A rough couple of months in the US bond market has lifted interest rates off record lows and now could impede a slow economic recovery heavily dependent on cheap money to keep going.
While stocks have surged to near-record levels from five years ago, an accompanying rally in the $11.6 trillion U.S. Treasury debt market appears to have run out of steam and bond prices have dropped steadily since early December. That has pushed up bond yields, which move in the opposite direction to prices and they are now at the highest levels since last spring.
Some of what's behind the sell-off can be seen as positive - greater investor confidence in riskier assets such as stocks, signs the European debt crisis is abating and a spate of U.S. economic indicators that point to more growth.
As bonds fall out of favor, however, credit-sensitive corners of the economy could start to feel the pinch. The housing market, car sales and business and public sector investment will be vulnerable as the cost of borrowing rises because all credit costs are ultimately tied to the Treasury market.
"I do fall into the camp of people who worry what will happen when rates go up," said Tom Nelson, chief investment officer at New York-based Reich & Tang, a firm with nearly half of its $28 billion in assets under supervision in money market mutual funds.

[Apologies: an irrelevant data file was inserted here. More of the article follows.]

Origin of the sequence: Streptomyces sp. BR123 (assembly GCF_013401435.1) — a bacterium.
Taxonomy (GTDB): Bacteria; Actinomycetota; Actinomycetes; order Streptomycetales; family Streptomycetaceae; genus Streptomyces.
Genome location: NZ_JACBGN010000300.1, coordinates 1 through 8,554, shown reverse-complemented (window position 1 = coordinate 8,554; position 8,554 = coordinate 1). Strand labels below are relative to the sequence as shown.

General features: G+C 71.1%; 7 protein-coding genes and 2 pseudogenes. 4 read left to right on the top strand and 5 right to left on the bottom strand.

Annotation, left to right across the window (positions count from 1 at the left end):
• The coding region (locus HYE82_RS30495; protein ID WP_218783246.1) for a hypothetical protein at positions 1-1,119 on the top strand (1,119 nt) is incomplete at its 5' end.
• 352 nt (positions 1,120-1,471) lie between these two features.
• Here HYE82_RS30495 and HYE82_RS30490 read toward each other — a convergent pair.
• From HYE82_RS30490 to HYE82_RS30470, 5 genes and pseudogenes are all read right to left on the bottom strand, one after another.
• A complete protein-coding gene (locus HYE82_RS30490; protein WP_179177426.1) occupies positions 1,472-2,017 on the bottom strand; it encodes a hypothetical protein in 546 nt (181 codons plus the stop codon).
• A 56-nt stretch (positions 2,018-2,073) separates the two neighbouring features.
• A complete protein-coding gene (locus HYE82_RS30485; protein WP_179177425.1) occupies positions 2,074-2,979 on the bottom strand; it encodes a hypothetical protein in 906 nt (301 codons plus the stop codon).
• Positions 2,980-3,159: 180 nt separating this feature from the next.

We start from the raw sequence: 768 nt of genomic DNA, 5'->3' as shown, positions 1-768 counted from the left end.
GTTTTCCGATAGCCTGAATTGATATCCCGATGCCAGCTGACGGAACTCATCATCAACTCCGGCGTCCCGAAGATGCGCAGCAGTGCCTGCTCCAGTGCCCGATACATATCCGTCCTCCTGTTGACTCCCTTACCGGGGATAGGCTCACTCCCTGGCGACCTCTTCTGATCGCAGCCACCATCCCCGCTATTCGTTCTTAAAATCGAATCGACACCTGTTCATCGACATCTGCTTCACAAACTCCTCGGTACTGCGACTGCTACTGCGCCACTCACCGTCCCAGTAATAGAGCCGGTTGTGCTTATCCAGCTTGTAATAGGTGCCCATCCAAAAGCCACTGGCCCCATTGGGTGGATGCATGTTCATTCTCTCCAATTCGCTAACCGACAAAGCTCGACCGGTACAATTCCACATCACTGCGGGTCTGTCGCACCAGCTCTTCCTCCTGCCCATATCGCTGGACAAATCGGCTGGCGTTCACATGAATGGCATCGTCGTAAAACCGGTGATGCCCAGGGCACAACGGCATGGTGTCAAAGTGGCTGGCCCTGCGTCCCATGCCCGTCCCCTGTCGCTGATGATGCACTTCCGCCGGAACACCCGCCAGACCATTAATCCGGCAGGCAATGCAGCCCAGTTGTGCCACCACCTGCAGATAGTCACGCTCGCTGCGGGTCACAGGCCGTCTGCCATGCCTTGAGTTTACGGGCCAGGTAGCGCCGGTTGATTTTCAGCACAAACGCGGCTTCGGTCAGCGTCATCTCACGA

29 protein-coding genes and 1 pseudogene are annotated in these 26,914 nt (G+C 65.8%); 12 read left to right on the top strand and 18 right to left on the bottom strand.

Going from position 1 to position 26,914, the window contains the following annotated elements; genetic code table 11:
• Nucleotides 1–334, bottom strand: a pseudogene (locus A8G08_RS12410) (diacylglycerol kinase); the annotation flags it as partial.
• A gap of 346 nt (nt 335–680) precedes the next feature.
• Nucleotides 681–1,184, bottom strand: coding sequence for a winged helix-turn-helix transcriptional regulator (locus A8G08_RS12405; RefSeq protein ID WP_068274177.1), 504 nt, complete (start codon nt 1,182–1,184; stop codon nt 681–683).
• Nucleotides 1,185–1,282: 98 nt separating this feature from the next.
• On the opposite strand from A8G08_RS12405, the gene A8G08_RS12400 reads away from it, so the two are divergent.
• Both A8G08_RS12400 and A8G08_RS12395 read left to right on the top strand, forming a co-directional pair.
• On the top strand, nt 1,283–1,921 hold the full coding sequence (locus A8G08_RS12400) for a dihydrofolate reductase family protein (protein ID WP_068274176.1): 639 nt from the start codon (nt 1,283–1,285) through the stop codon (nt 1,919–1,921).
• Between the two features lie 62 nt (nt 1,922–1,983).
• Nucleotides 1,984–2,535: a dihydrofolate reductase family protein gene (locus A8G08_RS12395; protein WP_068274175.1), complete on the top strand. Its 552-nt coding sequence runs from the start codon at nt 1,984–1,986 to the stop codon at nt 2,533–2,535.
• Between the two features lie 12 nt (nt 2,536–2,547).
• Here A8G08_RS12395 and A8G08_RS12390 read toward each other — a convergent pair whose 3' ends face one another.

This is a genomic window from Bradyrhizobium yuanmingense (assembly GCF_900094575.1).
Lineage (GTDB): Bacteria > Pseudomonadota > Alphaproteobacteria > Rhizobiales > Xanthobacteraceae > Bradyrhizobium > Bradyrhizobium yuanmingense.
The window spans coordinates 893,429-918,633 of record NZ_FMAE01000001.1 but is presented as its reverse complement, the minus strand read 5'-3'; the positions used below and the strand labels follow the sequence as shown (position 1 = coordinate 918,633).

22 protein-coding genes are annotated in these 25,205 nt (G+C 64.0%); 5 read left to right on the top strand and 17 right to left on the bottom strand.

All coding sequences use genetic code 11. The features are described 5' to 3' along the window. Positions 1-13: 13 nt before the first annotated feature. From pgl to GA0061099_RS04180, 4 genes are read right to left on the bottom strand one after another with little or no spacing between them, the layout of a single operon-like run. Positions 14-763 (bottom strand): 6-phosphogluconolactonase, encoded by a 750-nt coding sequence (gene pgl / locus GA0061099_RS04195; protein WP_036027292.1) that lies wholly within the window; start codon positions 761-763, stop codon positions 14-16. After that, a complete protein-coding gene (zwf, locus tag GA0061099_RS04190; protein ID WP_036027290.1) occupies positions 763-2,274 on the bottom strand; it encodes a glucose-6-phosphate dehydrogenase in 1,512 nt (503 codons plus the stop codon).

Of course, the demise of the three-decade bond-market rally has been forecast repeatedly in recent years. Just last March, Bill Gross, manager of the world's largest bond fund, the PIMCO Total Return fund, sharply cut his exposure to U.S. Treasuries. Bonds proceeded to rally through November, driving the yield on the benchmark 10-year Treasury note to well below 2 percent.
The threat of a major sell-off remains distant in many investors' minds because the market enjoys one big source of demand - the U.S. Federal Reserve. As part of its latest effort to prop up the economy by flooding the banking system with cash, the Fed has been buying $85 billion of Treasuries and mortgage bonds from banks each month since September and has no plans to ease up anytime soon.